Witness the first launch from Kennedy Space Center in nearly a decade

May 7 2020, 9:00 am

At the end of the month, astronauts will be launched into space from the United States in American rockets and spacecraft for the first time since 2011.

NASA astronauts Robert Behnken and Douglas Hurley will journey into the cosmos on SpaceX’s Crew Dragon spacecraft lifting off on a Falcon 9 rocket at 4:32 pm EDT (1:32 pm PDT) on May 27. And NASA is providing coverage of the pre-launch and launch activities for viewers to see.

The launch is part of NASA’s Commercial Crew Program for the SpaceX Demo-2 mission, “which will be the first time a commercially built and operated American rocket and spacecraft will carry humans to the space station,” a press release published on NASA’s website explains.

Viewers will be able to tune in to the launch from Kennedy Space Center and other procedures leading up to it live on NASA Television and through the company’s website.

This mission is the final flight test for SpaceX of NASA’s Commercial Crew Program. It will provide insights on the capabilities of the Falcon 9 rocket, Crew Dragon spacecraft, and ground systems, as well as operational aptitudes for in-orbit, docking, and landing functions.

“The test flight also will provide valuable data toward NASA certifying SpaceX’s crew transportation system for regular flights carrying astronauts to and from the space station,” the release continues.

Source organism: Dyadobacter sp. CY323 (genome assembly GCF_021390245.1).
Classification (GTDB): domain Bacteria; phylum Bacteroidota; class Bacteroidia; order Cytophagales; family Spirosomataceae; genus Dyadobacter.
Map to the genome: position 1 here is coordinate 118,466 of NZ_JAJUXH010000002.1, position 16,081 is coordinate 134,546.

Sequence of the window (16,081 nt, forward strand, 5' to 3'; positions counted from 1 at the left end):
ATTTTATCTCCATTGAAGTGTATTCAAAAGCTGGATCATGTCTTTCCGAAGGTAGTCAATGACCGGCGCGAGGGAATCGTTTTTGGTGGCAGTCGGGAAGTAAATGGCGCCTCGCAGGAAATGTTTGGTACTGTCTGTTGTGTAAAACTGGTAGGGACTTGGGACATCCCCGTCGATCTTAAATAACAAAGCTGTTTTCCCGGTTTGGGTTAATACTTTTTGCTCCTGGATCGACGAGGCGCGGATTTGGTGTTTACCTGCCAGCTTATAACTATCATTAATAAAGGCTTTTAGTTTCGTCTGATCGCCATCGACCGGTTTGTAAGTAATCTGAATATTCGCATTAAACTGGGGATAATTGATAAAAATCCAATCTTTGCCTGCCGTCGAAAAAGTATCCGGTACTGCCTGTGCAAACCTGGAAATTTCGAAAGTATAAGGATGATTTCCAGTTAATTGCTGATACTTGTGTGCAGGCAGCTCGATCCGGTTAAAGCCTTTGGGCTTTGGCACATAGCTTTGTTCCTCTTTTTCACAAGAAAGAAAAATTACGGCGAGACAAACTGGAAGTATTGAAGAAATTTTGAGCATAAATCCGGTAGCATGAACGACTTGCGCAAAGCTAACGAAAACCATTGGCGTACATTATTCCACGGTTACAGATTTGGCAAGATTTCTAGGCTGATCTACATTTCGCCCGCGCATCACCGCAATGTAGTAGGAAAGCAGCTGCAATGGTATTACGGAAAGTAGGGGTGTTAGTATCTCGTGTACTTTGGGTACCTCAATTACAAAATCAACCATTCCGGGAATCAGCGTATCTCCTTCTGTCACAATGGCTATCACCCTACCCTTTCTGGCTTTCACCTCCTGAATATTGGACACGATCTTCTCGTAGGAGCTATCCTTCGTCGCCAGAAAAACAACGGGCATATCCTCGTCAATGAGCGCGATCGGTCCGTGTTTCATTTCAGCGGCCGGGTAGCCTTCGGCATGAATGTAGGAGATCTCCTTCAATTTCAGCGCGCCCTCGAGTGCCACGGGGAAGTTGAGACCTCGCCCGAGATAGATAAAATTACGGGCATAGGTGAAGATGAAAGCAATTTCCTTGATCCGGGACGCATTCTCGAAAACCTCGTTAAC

According to the mission’s website, Behnken and Hurley were two of the first astronauts to work and train on SpaceX’s “next-generation human space vehicle,” and were chosen for their “extensive test pilot and flight experience,” which includes multiple missions on the space shuttle.

Once they arrive at the space station, the pair will join the Expedition 63 crew and will perform testing on Crew Dragon while also conducting research and participating in additional duties with the crew of the space station.

NASA’s coverage of the pre-launch activities as well as the launch itself will start May 20. For a full list of the scheduled activities, visit the NASA website.